The New York Times recently ran this article about Lima’s cafe and restaurant scene, featuring Gastón Acurio’s La Mar, Sonia’s, and trendy Barranco’s most popular haunts. The first part can be read here:
YOU feel the buzz as you approach La Mar — in a smart industrial-gray cement building in a neighborhood of auto body shops. Chauffeurs line up around the block and stand outside their cars after dropping off the sunglassed socialites who stream down the entrance walkway. Bamboo lines the path like paparazzi, and everyone turns to see who’s arriving. The upbeat music of the Colombian pop group Aterciopelados blasts from speakers overhead. It’s a party, but what could be going on now, at 1:30 on a Tuesday afternoon?
Inside, attractive Peruvian 20-somethings drink pisco sours at the bar, ogled by slick-looking men dressed in black and wearing black Gucci sunglasses. Businessmen in suits eat plates of raw fish while the crowds lining up at the hostess’s stand scan the surroundings for empty tables.
The open dining room feels more like an outdoor terrace: sheltered with leafy palms, roofed with bamboo and partly open to the sidewalk. Everyone appears to know everyone, and you’d think you had dropped in on the most exuberant party at the beach, although it’s unlikely you would find such impeccable service, or ceviche served in martini glasses, at a beach joint.
In a country where the restaurant scene is in full gastronomic swing, La Mar, in the prosperous district of Miraflores, is the most exciting new spot, embodying a cuisine that is bringing together disparate ethnic influences both on the dinner plate and in a new national pride. The owner is Gastón Acurio, a celebrity chef who also runs the more formal Astrid y Gastón with his wife, Astrid. Perhaps it is because he is the son of a former prime minister and senator, Gastón Acurio Velarde, that Mr. Acurio holds an avid interest in the power of culinary success to bring not only international recognition but also, by extension, a feeling of national identity that can move Peru forward.
“Food is becoming a powerful symbol of what we are, and the most important thing about our food is the mixture,” Mr. Acurio said. “We are proud of that mixture now.” The word that describes their mixture of Andean, Spanish, Italian and Asian — in both food and culture — is criollo.
“The moment we became as proud of what we are as we are of our food,” Mr. Acurio said, “is the moment the country can turn.”
Eating is the gateway to Lima’s social scene, and one day and night, beginning with lunch, is enough to get a feel for the social landscape.
In the same way Americans eat sandwiches for lunch, Peruvians eat ceviche (raw fish soaked in lime juice) or other fish. La Mar is a cevichería, one of hundreds in Peru. Like other cevicherías, it is open for lunch but not for dinner. “Seafood is for lunch, ” Mr. Acurio said. “A long time ago, you would get sick at night from the raw fish, so it became a habit at night to eat meat and pasta.”
Mr. Acurio styled La Mar after a neighborhood spot called Sonia. “I wanted to keep the basics of the classic rustic cevichería,” he said. “You don’t need to find wonderful food only in pretentious restaurants.”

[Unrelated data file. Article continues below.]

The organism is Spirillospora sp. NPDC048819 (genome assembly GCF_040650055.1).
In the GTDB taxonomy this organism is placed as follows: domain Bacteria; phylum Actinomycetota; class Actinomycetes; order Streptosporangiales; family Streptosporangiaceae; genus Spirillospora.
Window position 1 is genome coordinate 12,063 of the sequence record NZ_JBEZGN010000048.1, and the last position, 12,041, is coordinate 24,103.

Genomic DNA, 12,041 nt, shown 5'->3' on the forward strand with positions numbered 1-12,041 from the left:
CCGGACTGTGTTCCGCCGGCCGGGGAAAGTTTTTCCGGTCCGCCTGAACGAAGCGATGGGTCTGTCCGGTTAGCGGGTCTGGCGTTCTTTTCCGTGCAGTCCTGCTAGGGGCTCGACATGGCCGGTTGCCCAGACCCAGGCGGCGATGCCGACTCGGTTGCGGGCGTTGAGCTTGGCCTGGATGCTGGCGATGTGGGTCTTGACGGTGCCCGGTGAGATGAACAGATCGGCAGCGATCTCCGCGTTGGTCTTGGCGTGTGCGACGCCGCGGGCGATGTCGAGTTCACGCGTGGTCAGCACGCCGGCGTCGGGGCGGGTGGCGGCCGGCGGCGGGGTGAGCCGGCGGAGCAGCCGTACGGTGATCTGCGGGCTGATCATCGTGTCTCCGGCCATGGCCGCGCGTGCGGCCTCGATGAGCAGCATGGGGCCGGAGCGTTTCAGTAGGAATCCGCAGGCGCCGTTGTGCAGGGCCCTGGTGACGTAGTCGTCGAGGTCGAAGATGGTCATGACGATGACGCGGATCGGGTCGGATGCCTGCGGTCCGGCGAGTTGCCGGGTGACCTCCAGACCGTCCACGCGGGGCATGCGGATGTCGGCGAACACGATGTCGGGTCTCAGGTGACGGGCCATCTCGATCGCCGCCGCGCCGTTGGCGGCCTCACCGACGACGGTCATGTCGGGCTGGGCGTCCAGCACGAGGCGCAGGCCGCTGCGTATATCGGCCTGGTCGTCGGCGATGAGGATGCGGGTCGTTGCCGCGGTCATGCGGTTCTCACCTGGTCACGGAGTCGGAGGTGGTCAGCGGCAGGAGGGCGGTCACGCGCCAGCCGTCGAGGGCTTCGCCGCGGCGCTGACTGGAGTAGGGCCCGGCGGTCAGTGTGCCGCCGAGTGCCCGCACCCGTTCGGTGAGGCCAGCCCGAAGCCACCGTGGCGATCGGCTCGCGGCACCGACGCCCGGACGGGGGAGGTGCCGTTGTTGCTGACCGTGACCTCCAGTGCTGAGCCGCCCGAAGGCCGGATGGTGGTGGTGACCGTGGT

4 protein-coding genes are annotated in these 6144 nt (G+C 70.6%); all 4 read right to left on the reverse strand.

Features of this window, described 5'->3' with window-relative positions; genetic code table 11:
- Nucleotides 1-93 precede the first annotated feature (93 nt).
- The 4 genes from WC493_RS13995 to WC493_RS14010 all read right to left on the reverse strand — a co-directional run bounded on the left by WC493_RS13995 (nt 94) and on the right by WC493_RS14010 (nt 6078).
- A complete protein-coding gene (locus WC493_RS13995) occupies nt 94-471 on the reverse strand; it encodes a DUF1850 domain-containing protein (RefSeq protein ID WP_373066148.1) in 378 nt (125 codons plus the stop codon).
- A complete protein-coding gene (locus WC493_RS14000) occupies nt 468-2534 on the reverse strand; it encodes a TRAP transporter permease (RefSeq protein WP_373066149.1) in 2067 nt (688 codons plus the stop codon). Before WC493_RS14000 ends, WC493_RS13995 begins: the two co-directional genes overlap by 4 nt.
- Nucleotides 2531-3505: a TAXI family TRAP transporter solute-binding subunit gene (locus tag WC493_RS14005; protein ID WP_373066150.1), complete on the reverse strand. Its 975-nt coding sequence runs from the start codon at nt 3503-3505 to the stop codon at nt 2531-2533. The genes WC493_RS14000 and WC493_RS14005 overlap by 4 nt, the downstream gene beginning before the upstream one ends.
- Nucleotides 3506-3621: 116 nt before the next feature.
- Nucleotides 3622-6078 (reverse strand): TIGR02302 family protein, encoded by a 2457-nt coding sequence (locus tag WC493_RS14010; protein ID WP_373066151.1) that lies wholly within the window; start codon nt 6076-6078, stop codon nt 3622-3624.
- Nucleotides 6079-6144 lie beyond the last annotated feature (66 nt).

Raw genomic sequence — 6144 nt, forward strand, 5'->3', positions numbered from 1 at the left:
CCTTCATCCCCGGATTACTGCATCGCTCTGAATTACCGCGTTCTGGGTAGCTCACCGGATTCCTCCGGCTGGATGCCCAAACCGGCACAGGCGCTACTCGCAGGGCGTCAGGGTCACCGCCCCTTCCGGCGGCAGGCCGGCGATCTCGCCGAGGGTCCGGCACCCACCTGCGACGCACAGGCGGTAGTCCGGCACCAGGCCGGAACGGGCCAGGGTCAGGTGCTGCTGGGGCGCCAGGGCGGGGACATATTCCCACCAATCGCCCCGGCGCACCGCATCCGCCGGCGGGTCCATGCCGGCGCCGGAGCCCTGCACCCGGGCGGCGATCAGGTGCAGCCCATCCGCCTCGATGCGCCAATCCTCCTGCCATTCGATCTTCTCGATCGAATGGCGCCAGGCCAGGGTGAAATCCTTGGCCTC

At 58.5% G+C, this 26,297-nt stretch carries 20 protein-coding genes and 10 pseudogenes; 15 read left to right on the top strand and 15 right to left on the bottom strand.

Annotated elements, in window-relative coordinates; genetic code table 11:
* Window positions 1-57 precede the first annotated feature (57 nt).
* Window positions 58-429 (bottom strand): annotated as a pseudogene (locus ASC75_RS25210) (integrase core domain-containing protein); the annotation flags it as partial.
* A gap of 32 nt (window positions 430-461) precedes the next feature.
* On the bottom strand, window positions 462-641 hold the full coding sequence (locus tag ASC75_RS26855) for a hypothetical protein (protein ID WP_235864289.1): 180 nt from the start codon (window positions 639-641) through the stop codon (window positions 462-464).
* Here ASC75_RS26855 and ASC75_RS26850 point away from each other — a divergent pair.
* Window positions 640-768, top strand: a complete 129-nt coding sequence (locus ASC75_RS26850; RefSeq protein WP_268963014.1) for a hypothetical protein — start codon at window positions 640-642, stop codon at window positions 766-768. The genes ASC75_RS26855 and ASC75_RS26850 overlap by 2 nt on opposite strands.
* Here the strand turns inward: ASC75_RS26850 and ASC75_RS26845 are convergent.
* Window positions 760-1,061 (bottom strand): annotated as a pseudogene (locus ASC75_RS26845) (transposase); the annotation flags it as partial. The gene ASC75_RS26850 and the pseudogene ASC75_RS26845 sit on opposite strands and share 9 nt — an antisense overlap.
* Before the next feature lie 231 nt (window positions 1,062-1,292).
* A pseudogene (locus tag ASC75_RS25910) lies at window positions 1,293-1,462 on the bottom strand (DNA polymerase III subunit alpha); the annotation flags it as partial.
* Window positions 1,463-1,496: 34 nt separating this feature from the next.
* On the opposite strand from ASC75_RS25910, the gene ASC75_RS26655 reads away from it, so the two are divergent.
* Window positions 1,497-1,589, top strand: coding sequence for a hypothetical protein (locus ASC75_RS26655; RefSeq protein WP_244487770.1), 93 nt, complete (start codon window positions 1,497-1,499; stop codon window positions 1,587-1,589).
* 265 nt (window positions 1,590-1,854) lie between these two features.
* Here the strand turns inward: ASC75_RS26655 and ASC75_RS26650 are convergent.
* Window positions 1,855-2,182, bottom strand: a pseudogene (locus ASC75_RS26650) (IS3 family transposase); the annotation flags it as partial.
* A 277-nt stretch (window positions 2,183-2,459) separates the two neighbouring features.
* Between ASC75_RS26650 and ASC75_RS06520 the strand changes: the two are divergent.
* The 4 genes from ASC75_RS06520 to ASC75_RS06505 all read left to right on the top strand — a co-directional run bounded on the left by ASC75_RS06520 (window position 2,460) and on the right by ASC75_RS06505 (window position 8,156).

La Mar’s enormous sea-blue menu is arranged like a sushi menu: it starts with raw fish and works into tempuras and entrees of rice and cooked fish. The ceviche of raw Dover sole is served in the typical Peruvian style, with sweet potatoes and pieces of corn, the sweetness offsetting the acidity of the lime.
At the original Sonia, in the beach neighborhood of Chorrillos, customers sit at simple wooden tables in a colorful blue and green room. A slatted bamboo roof lets in light. The walls are hung with fishing nets and photographs of the owner, Sonia Baramonde, with luminaries including the chef and food writer Anthony Bourdain. (“Lunch in Lima is exciting and very sophisticated,” Mr. Bourdain said. “It reminds me of the daytime version of Barcelona food culture — it is very metropolitan.”)
The fare at Sonia’s is fried calamari and ceviche, plates of rice and Inca Kola or chicha morada, an extremely sweet blue corn drink that is an acquired taste. Lunches are loud and energetic, with platters passed around tables and people eating off one another’s plates and drinking Cusqueña beer (supposedly made with the best water from Cuzco). Lunch goes on for hours, and while the food is less remarkable than La Mar’s it is equally fresh, and the restaurant draws a fashionable crowd.
Another boisterous lunch scene can be found at Canta Rana, just north of the city in the trendy neighborhood of Barranco. Soccer memorabilia covers the walls, and a handsome crowd munches corn kernels and drinks Inca Kola while waiting for scallops Parmesan. Some patrons eat, walk around the neighborhood and then come back and join another table, or linger and order a second lunch.
After lunches that are this much fun, one might think Lima night life would be disappointing. But it’s a whole other world, with a whole other menu. Jaime Barco, a lawyer who grew up in Lima and is part of the Peruvian party set, described the night scene as “better than Santiago and worse than Buenos Aires.”
Mr. Barco was having dinner one night in Barranco at LA 73, named after the bus stop across the street and considered very cutting edge in conservative Lima. In a room with subway-tiled walls covered in art posters, cool-looking artists dine on novo Andean dishes next to aristocratic bohemian families from the neighborhood. The manager, Marco Pacheco, said: “We try to combine gourmet food in an informal atmosphere. Typically, people eat here around 9 and then go to parties or clubs afterward.” LA 73 serves delicious strudel de carne, a flaky pastry enclosing rich meat spiced with hot pepper and what tasted like cinnamon. The house dessert is churros, fried dough in sugar dipped in hot chocolate sauce.